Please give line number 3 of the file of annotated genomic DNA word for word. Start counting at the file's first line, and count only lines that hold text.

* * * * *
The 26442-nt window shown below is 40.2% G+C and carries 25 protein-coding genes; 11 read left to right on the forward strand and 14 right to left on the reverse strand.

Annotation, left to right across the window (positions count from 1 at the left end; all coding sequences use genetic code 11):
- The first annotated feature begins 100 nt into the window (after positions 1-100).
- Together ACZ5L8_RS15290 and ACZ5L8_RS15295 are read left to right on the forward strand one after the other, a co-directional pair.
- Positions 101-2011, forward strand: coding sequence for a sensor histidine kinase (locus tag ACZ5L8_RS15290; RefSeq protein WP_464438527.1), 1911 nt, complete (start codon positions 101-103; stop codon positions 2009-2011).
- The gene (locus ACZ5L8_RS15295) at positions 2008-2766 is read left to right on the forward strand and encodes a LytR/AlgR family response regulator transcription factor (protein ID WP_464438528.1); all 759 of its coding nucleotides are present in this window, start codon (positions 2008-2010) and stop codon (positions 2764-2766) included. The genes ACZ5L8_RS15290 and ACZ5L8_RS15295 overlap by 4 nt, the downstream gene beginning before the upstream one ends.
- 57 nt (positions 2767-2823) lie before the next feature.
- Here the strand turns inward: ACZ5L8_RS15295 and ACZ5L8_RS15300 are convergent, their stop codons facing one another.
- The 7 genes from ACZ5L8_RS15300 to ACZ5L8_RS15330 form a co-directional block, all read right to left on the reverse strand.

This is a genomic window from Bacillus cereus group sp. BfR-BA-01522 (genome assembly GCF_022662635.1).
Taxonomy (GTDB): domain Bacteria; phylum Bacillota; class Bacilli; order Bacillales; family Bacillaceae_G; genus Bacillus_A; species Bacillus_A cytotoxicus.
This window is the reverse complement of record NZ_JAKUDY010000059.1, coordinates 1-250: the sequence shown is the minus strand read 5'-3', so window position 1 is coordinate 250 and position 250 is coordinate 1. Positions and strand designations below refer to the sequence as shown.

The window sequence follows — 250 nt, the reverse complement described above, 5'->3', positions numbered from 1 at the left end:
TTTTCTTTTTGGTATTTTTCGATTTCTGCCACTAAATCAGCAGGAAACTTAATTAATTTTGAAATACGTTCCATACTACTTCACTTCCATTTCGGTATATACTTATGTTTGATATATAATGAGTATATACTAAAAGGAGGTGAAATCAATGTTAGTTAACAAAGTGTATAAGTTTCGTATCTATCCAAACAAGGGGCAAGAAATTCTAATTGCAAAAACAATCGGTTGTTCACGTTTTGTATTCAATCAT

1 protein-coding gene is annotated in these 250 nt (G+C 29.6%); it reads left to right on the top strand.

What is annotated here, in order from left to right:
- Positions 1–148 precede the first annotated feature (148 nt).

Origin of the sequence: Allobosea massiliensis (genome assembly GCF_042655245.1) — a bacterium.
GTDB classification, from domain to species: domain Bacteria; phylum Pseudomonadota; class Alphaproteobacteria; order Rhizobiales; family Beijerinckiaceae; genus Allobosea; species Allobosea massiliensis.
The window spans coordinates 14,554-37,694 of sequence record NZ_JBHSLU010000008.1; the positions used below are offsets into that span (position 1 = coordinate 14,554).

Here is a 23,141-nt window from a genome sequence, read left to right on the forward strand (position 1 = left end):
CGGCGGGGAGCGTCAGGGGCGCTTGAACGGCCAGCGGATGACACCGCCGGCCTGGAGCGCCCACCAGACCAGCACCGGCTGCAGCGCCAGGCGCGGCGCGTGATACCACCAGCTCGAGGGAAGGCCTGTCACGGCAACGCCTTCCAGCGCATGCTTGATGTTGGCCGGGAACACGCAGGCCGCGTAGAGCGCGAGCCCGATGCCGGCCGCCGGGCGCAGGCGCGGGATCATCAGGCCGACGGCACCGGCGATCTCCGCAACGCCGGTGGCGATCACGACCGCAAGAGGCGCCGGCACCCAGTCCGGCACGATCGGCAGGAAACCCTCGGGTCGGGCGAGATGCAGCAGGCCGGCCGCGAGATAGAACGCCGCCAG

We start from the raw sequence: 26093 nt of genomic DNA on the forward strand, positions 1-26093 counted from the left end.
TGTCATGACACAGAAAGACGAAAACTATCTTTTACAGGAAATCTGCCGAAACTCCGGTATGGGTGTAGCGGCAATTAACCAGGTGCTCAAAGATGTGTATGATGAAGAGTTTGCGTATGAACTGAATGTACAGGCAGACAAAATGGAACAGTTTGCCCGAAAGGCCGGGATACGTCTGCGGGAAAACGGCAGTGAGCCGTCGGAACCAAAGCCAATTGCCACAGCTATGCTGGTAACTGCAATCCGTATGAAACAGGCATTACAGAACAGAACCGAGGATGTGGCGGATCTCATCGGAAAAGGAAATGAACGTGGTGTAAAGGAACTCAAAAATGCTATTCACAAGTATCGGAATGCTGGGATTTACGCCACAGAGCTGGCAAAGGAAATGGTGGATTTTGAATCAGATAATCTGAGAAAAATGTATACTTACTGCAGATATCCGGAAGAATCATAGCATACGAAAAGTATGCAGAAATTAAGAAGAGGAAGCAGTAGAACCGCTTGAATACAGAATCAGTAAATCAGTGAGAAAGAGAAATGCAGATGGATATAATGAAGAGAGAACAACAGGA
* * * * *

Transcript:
- The first annotated feature begins 100 nt into the window (after positions 1-100).